In the wake of pressure regarding its membership of the Schengen Area, Greece on Thursday activated the European Union Civil Protection Mechanism, agreed to allow EU border agency Frontex on its frontier with the Former Yugoslav Republic of Macedonia (FYROM) and to trigger the Rapid Border Intervention Teams mechanism (RABIT) for extra help with patrols in the Aegean.
The European Commission confirmed Thursday that it received these three requests from Athens. The action came after a number of unnamed EU officials claimed that there were calls for Greece to be excluded from the Schengen free travel area because of complaints about the way it is handling the flow of migrants and refugees and its failure to live up to commitments made at the Western Balkans Route Leaders’ Summit in October.
The EU Civil Protection Mechanism allows Greece to benefit from material support. Alternate Minister for Migration Policy Yiannis Mouzalas said Thursday that Athens had not made the request for assistance earlier because it needed to assess its needs first.
“We did not know exactly what we needed and, more importantly, how we would use what we asked for,” he said at a news conference.
Greece sent a list containing 23 categories to Brussels. Among the things the government is asking for are 26 ambulances, six water pumps, four diesel-powered generators, 500 large all-weather tents, 100,000 waterproof jackets, 50,000 woolen blankets, 100,000 sleeping bags and 100,000 first-aid kits.
The agreement with Frontex will see the border agency provide personnel to help register refugees and migrants at Greece’s border with FYROM, where some 6,000 people have now amassed as a result of Skopje refusing to allow anyone except Syrians, Iraqis and Afghans, who can qualify as refugees, through.
The situation in the Greek border village of Idomeni is becoming increasingly tense, with clashes breaking out between refugees and migrants from countries such as Iran, Pakistan and Morocco. A man believed to be from Morocco was fatally electrocuted after touching high-power railway cable when he climbed on top of a train.
“There will be a solution soon for Idomeni,” said Mouzalas. “We are trying to convince people to return to Athens.”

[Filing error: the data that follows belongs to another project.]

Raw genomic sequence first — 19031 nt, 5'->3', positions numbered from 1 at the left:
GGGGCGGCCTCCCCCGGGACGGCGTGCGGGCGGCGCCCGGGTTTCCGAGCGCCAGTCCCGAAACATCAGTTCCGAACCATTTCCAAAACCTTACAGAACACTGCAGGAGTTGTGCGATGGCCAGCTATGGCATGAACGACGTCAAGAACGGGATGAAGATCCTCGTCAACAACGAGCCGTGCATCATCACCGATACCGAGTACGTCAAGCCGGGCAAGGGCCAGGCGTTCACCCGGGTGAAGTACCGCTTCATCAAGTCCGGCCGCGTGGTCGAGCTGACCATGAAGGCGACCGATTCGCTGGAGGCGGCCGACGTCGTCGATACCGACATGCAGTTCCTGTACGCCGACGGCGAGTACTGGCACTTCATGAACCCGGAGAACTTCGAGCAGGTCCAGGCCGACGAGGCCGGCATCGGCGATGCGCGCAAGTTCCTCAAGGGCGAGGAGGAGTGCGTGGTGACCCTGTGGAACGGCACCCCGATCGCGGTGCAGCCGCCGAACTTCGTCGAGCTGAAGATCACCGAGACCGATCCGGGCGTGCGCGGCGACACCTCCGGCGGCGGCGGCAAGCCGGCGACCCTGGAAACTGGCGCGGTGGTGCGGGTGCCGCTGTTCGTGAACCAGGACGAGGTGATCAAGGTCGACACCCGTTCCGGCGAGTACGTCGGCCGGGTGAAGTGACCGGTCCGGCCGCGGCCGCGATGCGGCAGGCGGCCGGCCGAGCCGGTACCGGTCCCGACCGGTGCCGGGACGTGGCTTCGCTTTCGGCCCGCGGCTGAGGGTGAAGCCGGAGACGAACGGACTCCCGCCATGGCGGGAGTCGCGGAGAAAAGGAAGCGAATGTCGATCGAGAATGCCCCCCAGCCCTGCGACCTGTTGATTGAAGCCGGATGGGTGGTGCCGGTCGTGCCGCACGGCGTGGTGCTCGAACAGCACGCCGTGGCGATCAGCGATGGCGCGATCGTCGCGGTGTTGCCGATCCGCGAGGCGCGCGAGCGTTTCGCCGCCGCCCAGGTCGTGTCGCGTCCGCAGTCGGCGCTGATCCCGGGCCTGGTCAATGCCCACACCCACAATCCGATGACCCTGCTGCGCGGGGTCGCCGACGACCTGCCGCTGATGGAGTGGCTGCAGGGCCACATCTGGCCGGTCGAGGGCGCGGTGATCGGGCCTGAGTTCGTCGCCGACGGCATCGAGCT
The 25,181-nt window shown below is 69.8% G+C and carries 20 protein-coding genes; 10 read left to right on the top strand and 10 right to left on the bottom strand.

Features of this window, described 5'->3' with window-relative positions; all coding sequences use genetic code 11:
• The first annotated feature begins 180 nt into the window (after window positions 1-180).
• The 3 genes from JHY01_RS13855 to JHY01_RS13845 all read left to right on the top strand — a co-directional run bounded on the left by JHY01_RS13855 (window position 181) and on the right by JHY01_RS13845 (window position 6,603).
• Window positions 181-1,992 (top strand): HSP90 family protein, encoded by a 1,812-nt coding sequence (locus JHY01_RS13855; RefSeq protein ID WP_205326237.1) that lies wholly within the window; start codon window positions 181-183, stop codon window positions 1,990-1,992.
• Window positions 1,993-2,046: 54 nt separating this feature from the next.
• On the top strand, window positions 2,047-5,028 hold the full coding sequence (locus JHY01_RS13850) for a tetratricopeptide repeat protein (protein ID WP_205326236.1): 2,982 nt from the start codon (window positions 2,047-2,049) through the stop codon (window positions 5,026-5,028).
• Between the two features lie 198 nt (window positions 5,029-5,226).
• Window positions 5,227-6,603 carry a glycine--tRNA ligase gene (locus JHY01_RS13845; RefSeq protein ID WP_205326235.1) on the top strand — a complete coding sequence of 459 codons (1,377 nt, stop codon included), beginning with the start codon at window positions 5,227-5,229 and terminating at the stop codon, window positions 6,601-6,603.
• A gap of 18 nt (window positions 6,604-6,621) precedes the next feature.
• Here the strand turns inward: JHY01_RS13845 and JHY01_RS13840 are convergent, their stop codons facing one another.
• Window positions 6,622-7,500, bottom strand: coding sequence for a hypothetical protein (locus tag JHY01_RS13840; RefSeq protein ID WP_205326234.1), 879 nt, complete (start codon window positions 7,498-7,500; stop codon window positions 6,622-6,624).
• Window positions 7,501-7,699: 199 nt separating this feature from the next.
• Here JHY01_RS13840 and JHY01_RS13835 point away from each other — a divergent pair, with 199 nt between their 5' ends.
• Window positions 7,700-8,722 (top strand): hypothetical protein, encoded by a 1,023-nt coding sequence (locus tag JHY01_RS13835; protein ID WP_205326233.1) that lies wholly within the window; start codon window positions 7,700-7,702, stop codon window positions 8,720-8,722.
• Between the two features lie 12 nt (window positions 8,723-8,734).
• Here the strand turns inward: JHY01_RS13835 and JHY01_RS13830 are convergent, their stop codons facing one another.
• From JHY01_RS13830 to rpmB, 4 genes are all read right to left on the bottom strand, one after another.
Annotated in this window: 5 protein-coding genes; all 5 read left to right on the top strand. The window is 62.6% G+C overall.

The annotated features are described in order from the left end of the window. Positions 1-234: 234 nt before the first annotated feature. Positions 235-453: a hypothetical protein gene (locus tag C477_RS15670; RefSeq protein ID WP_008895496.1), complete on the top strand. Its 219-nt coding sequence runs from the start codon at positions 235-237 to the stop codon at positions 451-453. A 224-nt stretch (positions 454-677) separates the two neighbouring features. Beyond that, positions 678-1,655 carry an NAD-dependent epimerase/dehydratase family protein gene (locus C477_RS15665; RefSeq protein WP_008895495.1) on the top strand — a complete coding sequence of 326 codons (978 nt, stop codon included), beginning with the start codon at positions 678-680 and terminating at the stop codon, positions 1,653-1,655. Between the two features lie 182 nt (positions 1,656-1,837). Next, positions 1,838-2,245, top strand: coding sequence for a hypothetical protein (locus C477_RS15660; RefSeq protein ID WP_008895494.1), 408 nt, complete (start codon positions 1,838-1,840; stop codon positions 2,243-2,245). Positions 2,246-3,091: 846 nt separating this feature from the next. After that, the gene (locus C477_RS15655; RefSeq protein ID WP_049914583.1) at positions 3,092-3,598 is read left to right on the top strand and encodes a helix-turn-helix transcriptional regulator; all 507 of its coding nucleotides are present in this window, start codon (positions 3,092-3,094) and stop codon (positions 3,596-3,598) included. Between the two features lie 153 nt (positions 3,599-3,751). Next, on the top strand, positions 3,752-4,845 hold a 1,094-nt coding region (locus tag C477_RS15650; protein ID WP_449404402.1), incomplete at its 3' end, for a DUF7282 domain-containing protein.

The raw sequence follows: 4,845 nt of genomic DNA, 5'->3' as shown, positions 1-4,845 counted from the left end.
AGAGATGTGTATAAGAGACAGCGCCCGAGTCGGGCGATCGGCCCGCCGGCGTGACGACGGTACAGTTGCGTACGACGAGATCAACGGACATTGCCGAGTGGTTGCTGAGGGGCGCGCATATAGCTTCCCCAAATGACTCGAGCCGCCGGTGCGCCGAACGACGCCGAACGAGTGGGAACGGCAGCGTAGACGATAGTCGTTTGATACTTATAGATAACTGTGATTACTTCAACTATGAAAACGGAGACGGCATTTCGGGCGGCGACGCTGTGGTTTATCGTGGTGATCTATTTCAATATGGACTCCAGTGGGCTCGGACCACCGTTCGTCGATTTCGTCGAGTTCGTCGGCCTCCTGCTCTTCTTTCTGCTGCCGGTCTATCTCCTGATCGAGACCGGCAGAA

Frontex officers are expected in the area next week but their job will be to help register those preparing to cross the border.
“It is crucial that all migrants entering the European Union are properly registered. Migrants at Greece’s northern border will be checked and those found not properly identified will be registered,” said Frontex Executive Director Fabrice Leggeri.
The agency says it currently has 195 officers on the Aegean islands. In October, Frontex called on EU member-states to provide 775 border guards for its activities, with 600 to be deployed in Greece. EU members have so far offered 447 officers.
Mouzalas rejected claims that the Greek government is unwilling to work with Frontex. He said Athens had rejected the idea of Frontex guards patrolling Greece’s border with FYROM but had repeatedly asked for more help from the agency in other areas.
“In May, we asked Frontex for 318 people but less than 100 are currently involved in operations,” he said. “On September 25, we asked for 1,600 people and we have so far not received any response.”
Greece has also made a formal request for the deployment of a Rapid Border Intervention Team to provide help on the Aegean islands. “Over 50,000 people have arrived in Greece since November 1,” said the European Commission.
“The scale is immense and the Commission is working very closely with the Greek authorities to assist them in this challenge.”
Mouzalas added that a so-called “hot spot” would soon be ready on Lesvos and that the Greek army would undertake the construction of two more on Leros and Kos.
“There is a temporary hot spot on Chios but we have plans ready for the construction of a permanent one,” he said. “The only island where we are having trouble finding a place is Samos.”